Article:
Thursday, 12 January 2012

Royal Holloway Entrepreneurs

Royal Holloway Entrepreneur Society are promoting an event that may be of interest to marketing students. See their message and promo video below: 

From the 8000 students, 16 will be selected and will be put through 3 specially designed and most challenging business tasks. Each task will be graded by judges panel - successful UK entrepreneurs. After 2 weeks from the start all teams will meet at the final where all the evaluations will be counted and teams will go for the last trial. The team who scores the most points by the end of the challenge final evening will be crowned the winners of 'Royal Holloway Apprentice 2012', receiving the main prize and a golden ticket to London Apprentice final where they will have a chance to compete against the best teams in London from universities like LSE and Kings College!

You are feeling creative, specialist in your field or having an ability to manage team? Feeling like going up for a fight or taking up a challenge? Fill your application now, invite friends and get into one of the biggest entrepreneurial event of the year!

Sixteen individuals, Four teams, Two weeks, One winner to go further to London Apprentice Finals!'

For further details see the facebook page here.

In case you don't know what the Apprentice is - see Charlie Brooker's review here.

Monday, 9 January 2012

Professor Chris Hackley on Channel 4 News

Professor Chris Hackley appeared on Channel 4 news this evening to discuss the new government recommendations for alcohol consumption.

See the appearance here.

Thursday, 5 January 2012

Marketing Melancholia

Misery lit is well-known as a book marketing phenomenon that plays on readers’ prurience, voyeurism and, perhaps, shadenfraude (if that’s how you spell shadenfraude). Frank McCourt, for example, recounts his wretched Irish childhood (wretched even for an Irish childhood) in Angela’s Ashes, a classic of the genre, while more recently Cormac McCarthy (a pattern emerging here) cornered the market in post-apocalyptic depravity. McCarthy’s themes of infanticide, necrophilia and cannibalism might not strike you as promising marketing material. Nonetheless, consumers lap them up with the same enthusiasm as McCourt’s starving hero who, in a memorable scene, ecstatically licked the salt from a fish and chip wrapper discarded by his mother's beastly lover. Perhaps that simile doesn’t quite work grammatically, but why would anyone want to sojourn in the seventh circle of hell, linger in a labyrinth of lachrymosity, dwell in a dungeon of depravity? What is so marvellous about melancholia? What is the perk in paying money to be pissed off? Leaving aside, for a moment, the titillation of alliteration, could it be that misery lit, and the consumption of misery in little chunks as risk, thrill, fear, or drunken, drug-fuelled excess, tells us something deeper about the darker recesses of consumer psychology? Read on...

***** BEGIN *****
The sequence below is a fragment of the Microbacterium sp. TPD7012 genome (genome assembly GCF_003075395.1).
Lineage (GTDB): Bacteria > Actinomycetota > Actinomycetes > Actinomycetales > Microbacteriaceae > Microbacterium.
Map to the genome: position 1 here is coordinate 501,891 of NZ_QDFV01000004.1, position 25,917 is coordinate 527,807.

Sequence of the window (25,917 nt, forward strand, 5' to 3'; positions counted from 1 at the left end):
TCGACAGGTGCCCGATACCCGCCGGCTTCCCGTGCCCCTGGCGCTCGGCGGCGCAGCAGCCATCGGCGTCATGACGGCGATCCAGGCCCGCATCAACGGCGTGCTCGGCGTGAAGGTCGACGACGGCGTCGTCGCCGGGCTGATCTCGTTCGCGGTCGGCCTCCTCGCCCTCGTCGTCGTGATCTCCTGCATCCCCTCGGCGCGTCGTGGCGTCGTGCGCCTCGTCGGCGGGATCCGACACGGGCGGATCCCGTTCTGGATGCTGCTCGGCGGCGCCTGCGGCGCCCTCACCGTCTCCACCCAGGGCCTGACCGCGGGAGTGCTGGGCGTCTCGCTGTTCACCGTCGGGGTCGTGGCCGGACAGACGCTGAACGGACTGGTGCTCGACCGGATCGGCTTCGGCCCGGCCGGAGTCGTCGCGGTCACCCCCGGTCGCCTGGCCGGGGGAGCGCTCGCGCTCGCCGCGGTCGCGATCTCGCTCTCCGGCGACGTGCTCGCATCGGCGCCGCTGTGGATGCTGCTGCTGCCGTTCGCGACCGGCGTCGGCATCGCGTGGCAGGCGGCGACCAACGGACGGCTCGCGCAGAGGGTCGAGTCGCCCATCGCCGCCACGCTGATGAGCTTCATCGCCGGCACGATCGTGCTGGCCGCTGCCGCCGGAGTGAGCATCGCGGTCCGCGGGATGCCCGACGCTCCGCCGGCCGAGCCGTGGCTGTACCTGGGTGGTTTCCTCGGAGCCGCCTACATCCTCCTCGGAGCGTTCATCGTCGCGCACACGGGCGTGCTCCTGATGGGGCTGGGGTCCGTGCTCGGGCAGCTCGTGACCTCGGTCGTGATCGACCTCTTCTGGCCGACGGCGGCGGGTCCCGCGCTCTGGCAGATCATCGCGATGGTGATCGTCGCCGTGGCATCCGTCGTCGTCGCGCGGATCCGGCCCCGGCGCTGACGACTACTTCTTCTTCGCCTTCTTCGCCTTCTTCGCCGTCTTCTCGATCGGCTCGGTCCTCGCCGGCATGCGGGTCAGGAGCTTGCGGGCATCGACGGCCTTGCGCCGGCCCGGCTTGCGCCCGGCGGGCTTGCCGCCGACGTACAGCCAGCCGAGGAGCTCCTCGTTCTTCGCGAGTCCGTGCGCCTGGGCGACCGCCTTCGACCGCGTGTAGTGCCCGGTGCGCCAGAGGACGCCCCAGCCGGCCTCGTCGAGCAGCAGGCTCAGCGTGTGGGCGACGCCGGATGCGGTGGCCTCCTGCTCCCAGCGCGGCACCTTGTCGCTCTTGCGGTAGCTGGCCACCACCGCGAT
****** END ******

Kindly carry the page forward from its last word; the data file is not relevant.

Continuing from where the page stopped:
Tuesday, 3 January 2012

Marketing and Sustainability

Marketing and Sustainability
11 January, 2-5 
Royal Holloway
Windsor Building 1-05
all welcome

Pierre McDonagh, Dublin City University 
Ray Benton, Loyola University Chicago
Gretchen Larsen, King's College 
Alan Bradshaw, Royal Holloway

This one day mini-conference marks the visit of MBA students from Loyola University Chicago and addresses a wide range of issues relating to marketing and sustainability. The topics shall be as follows:

Keynote Address - Pierre McDonagh
The Context for Sustainable Communication in 2012